The history of the waistcoat goes back to the period of the Restoration when Charles II introduced it as part of ‘correct dress’. The style was derived from the Persian vests and in 1666 John Evelyn wrote: “To Court, it being the first time his Majesty put himself solemnly into the Eastern fashion of vest changing doublet, stiff collar, bands and cloak, into a comely dress after the Persian mode.” It is not known why the term ‘vest’ was replaced by the term ‘waistcoat’.  One idea was that the waistcoat was made from the remaining ‘waste’ pieces when tailoring a two piece suit! The waistcoats on display show how they changed in shape and style during the Georgian period (1692-1837), the period when the four Georges were on the throne.  In the early part of the century the waistcoat was long, with the emphasis on elaborate and striking decoration.  This was concentrated on the centre front and the pocket flaps.  It created a powerful sense of authority and status.  By the end of the 18th century the emphasis had changed and it was the waistcoat was very much a ‘uniform’.  The style was much shorter and the decoration lighter and delicate.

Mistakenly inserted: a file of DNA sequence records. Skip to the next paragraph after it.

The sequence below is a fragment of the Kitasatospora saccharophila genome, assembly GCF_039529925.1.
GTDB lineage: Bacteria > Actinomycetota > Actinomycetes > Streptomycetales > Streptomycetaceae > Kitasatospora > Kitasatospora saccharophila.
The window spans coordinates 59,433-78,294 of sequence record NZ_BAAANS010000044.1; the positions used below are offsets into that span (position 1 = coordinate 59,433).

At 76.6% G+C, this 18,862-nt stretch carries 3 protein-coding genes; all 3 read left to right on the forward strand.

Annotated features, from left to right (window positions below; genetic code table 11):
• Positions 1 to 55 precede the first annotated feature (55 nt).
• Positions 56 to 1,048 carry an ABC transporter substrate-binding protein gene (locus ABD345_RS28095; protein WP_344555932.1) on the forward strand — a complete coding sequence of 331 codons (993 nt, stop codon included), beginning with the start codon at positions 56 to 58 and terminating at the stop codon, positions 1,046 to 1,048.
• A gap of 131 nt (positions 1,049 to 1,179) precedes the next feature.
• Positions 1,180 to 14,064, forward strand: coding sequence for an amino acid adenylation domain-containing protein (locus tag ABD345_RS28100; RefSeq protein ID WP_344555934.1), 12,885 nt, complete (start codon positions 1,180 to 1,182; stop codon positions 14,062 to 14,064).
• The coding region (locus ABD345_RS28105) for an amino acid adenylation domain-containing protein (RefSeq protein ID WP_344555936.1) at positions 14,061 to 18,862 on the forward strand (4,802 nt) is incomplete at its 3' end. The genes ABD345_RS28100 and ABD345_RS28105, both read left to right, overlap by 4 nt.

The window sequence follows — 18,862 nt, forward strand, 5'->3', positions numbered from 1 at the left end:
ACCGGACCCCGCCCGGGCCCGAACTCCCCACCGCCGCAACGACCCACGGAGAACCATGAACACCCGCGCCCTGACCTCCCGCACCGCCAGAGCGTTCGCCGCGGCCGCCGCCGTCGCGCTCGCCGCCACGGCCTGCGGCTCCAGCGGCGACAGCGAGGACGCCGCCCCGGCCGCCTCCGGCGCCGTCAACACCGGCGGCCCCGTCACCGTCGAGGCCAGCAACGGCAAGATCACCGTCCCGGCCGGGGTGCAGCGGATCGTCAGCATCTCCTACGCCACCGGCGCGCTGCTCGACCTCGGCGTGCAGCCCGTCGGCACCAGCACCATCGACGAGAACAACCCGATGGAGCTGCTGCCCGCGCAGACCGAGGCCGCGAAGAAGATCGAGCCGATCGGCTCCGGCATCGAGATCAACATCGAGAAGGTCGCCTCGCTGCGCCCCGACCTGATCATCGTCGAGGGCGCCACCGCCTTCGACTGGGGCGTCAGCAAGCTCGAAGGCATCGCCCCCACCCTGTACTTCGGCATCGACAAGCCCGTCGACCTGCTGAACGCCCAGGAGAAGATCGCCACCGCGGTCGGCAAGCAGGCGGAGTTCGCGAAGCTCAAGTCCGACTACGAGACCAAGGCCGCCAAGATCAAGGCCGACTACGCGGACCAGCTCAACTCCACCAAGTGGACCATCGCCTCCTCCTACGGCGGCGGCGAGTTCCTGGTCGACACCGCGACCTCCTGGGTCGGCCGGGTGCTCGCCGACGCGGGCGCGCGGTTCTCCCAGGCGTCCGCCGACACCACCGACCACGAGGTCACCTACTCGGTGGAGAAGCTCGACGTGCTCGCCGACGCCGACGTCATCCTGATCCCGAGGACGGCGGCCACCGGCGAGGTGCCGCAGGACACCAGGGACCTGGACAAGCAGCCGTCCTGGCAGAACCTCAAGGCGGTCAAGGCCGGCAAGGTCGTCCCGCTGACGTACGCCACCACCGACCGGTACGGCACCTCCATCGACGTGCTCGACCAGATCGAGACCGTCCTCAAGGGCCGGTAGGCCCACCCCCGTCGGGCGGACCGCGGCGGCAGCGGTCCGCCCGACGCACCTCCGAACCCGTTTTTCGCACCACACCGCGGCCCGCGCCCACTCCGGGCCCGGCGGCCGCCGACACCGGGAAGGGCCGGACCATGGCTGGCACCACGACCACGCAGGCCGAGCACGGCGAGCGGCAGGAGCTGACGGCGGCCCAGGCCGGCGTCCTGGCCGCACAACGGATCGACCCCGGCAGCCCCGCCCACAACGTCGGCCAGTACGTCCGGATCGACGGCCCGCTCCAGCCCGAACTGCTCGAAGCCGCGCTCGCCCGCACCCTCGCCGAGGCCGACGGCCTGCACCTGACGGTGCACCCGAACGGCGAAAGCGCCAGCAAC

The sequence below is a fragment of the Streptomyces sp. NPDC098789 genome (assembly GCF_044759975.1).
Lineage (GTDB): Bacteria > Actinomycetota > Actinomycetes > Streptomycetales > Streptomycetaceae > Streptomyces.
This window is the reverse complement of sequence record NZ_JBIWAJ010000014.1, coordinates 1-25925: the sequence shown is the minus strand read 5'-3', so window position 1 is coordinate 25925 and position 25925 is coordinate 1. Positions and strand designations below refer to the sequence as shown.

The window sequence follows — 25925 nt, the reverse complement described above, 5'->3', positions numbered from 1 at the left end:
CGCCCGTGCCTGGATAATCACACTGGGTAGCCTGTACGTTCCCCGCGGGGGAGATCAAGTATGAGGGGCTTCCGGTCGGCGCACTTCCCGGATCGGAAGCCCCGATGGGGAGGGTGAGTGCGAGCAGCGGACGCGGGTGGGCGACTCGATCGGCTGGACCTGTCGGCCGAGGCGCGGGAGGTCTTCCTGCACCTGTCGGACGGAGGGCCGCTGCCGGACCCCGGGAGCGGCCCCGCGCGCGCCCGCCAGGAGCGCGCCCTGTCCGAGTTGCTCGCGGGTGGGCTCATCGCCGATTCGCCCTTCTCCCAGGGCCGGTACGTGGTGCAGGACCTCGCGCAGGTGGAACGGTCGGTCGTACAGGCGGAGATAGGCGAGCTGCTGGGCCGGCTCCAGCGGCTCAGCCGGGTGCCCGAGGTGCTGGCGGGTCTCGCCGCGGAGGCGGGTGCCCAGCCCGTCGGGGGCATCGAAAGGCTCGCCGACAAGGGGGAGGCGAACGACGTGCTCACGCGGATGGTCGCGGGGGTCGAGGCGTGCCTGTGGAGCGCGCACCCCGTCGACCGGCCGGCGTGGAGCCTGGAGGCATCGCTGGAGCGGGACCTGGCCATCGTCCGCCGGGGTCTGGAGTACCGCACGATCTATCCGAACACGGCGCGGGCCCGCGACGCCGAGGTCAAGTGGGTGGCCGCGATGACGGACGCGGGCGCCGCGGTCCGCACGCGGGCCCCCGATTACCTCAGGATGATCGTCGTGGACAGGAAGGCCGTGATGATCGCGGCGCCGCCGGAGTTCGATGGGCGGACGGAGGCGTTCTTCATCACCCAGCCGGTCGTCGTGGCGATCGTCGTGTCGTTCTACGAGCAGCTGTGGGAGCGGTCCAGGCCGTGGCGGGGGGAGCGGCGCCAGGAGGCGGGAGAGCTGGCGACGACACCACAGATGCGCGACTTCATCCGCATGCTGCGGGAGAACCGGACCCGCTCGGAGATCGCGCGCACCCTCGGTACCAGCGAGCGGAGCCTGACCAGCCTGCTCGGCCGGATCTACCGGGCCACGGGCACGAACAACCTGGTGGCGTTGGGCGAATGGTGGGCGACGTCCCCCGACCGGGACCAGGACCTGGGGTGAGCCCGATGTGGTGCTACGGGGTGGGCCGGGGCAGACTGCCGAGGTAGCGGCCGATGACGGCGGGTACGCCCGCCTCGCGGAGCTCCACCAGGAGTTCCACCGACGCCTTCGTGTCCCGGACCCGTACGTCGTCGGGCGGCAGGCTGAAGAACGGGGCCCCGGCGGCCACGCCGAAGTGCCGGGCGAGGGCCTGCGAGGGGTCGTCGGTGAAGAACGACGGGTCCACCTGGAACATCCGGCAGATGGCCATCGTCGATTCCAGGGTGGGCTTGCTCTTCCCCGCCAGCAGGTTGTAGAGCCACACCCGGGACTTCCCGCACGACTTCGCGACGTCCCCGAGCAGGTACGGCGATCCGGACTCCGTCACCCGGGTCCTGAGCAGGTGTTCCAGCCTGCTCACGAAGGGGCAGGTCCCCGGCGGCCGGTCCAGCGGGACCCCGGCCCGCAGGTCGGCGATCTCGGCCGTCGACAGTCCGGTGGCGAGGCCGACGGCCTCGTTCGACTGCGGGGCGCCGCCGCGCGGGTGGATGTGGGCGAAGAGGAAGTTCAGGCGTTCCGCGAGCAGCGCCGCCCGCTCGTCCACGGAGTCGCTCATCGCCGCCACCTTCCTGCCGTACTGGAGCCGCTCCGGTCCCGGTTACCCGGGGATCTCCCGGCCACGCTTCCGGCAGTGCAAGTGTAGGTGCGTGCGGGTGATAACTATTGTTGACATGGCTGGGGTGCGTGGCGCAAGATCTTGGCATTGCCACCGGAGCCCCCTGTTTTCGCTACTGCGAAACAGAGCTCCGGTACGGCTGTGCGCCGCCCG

These changes in fashion reflected the social change that occurred during this period.  At the beginning of the century the aristocracy was still very much based on inherited position, they were confident and very much using their costume to represent their superior position within society.  As the century evolved the power of the aristocracy was increasingly challenged by a successful and aspiring middle class who made their money through trade and commerce.  This new ‘middle class’ wanted to emulate the fashion of the aristocracy and had the money to do so.  It became more and more difficult for the landed aristocracy to maintain their position and as more people became part of a wage based economy they had increasing opportunities to buy a wider range of fashionable goods.  One of the many laments of the period was that it was increasingly difficult to tell the difference between the master and the servant or mistress and maid.